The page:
Admin: Yeah, we want Lisa to go away.
FA: So you want item four also?
FA: Okay. So we’re moving the agenda to item four then?
Admin: Do you need her for item one too?
Admin: Did you want her to speak to number one too?
FA: Okay. So, we’re actually not moving the agenda.
Admin: We’re skipping two and three for a few minutes.
FA: Yes, we’re skipping two and three and we’ll go to one.
1. Data Advisory Committee (Admin) (05/04/06)
Admin: There is a request that has come forward for faculty representation on a Data Advisory Committee. One of the things that we’re going to be working on is looking at the academic summary book and some of the other data that’s collected and reported on, on campus. Part of the Strategic Planning process has been that we’ve identified a number of performance measures, and we’re going to have to go through it and gather that data and go through a way to report it, probably through a website. And so I’ve asked for representatives from each college to work with me on that to ensure that the data that’s recorded is accurate for the college and to identify the data sources for some of those measures. So we’re looking at a Data Advisory Committee to make sure that that information is accurate.
FA: I’ve asked Robert to speak to this.
FA: Okay. So are you asking us then, I mean, well, are you asking us to submit, you’re asking us for membership on that committee then?
Admin: A letter went forward to Judy identifying five faculty, a member from each college, based on special expertise.
FA: I think the question is, we need to appoint the members through our regular appointing process. And so if you’re asking for membership on the committee, we would have to identify six members from the colleges to be on that committee. Now I think you may be trying to request special expertise in accordance with article six. And article six reads that that would be done in addition to the committee membership. Additional members can be requested for special expertise. So, if you’re asking that those five members constitute the committee, then it would be basically a violation of the contract. That would be the first point. If you’re asking us to appoint members, then we would take that back and identify members to serve on that committee. Secondly, what special expertise is required?
Admin: What we’re looking for is someone who has specific knowledge of the data needs for the college, a background in research or data collection for the disciplines within the college, so that they would be able to provide that information by the data and then look at how it’s communicated and put together in the summary book, how it’s put out on the web, how it’s communicated. So, we’re looking for someone who would have specific background in that area based on the college.
FA: So we wouldn’t know whether or not that expertise comes forth from our call for membership on this committee or not until people submit their names and they’re approved by the Senate.
Admin: I thought it would be simpler to identify individuals and move forward with the committee.
FA: Well, when I look at the list, there are two issues concerning the list. Special Services is missing. And also, one of the members of this list isn’t a faculty member. We’re certainly not saying they could not be appointed based on special expertise, but the processes that Robert’s pointing to require a committee be formed, and then people be added. And, if you would be willing to do that, we certainly could expedite this.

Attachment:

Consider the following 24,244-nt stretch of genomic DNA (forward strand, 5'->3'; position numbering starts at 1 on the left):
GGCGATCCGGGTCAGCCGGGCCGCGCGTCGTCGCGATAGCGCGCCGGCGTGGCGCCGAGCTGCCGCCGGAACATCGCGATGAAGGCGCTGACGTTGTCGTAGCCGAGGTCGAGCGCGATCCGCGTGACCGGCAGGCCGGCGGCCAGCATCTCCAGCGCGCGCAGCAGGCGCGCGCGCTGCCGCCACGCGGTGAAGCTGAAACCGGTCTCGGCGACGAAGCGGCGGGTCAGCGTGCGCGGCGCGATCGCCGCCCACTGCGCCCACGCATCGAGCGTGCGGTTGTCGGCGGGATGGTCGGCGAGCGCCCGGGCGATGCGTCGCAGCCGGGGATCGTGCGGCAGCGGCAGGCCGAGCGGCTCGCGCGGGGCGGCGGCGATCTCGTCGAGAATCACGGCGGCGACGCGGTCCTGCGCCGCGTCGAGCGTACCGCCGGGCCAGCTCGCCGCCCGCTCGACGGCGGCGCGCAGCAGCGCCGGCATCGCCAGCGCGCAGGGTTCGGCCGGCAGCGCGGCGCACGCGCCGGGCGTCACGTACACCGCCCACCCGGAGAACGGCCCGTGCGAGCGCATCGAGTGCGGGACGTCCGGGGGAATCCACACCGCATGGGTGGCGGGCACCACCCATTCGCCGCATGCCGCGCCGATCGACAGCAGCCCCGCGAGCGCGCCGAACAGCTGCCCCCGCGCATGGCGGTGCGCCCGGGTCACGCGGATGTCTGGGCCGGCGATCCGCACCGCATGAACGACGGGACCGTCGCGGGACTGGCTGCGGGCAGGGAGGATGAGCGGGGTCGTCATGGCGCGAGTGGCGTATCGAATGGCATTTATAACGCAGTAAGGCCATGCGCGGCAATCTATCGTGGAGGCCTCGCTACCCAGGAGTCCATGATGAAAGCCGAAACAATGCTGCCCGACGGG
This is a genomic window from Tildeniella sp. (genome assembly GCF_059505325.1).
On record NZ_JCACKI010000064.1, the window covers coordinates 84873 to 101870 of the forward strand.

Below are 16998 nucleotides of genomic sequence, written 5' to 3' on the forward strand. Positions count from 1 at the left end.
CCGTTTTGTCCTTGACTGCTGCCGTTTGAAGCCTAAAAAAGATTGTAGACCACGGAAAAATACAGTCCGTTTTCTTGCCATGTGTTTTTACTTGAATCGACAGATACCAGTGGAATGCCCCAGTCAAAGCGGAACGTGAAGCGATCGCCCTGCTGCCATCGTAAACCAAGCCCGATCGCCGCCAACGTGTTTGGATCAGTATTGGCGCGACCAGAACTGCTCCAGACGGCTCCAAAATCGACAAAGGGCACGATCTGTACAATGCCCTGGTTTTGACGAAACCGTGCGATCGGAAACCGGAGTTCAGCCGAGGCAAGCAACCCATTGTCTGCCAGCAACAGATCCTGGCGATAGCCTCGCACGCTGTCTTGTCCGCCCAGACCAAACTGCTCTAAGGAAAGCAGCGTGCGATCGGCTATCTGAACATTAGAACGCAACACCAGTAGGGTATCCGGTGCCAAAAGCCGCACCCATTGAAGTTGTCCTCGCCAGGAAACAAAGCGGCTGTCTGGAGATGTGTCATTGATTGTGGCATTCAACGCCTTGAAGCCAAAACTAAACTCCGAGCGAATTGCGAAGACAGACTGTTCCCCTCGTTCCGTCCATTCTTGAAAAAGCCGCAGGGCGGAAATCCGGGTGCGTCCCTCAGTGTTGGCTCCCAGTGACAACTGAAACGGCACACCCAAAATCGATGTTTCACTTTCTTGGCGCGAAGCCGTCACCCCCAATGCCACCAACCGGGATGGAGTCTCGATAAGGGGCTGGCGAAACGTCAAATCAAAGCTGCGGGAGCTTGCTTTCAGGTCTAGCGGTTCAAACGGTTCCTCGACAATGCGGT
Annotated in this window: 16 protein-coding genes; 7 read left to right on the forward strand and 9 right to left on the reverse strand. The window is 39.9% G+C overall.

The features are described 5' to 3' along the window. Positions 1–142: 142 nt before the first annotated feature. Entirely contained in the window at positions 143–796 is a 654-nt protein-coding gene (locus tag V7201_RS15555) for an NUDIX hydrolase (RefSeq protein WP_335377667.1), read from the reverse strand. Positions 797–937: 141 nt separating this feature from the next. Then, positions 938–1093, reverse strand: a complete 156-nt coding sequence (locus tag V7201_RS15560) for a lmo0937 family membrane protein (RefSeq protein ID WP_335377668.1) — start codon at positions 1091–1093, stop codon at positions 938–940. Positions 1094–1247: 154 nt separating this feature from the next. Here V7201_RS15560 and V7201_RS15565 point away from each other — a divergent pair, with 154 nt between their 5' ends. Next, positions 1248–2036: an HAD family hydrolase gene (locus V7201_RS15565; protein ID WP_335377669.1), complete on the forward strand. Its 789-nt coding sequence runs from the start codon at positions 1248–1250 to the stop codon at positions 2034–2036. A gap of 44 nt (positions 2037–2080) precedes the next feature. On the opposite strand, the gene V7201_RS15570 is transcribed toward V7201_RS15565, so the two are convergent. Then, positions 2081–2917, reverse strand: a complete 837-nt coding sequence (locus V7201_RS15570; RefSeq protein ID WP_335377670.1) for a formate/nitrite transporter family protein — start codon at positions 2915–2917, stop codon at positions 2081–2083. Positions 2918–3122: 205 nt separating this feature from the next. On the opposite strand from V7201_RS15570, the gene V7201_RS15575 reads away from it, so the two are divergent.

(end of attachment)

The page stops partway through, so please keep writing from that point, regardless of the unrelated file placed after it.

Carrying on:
FA: We would be willing to ask for names very quickly and to appoint them through Senate this coming Tuesday.
Admin: And I recognize that Mary Soroko, in particular, isn’t a faculty member. In the conversation with the COB, she is their data person. She manages their information and their data bases. So she would have certain, special expertise. She has access to that information. So in the conversation with the dean from the COB, she was in the position.
FA: And so she’s in a position. And that’s kind of definition of special expertise being in a position. And that’s understandable.
FA: But she’s not IFO.
FA: She’s not IFO. That’s not for our comment. You’re free to appoint. We’re simply pointing out that she’s not a member of the IFO. But we can’t really comment on our membership.
FA: We’re wondering, what we would like is something in writing that says what this committee is going to do, and we’d also like to know what the total membership—who’s all going to be on the committee—besides the six that we bring forward.
FA: Also, a statement of the special expertise that’s required.
FA: And so if you’re looking for a particular kind of person, we can say they’re looking for a person and you may not need to appoint anybody for special expertise. They may come forward.
FA: The other thing I wanted to ask is whether this is intended to be a permanent committee? How long is it?
Admin: The idea would be that it would be a short-term committee.
FA: One year?
Admin: Fall semester.
FA: One semester?
FA: Would we want them to work during—you say the end of fall semester, so would it be only fall semester, or are you looking at summer also?
Admin: Summer would be ideal, but I recognize the issues with scheduling because when the academic summary book is created by institutional research over the summer—the first draft is put together over the summer—and so there would be input during that time. It would be easiest. We could wait until the beginning of fall semester. But it would delay some of their work if there were subsequent changes.
FA: So, I’m not sure what we agreed to here, or if we’ve agreed to anything.
FA: Well, we’ll get a written request for membership that includes a statement of what the special expertise is.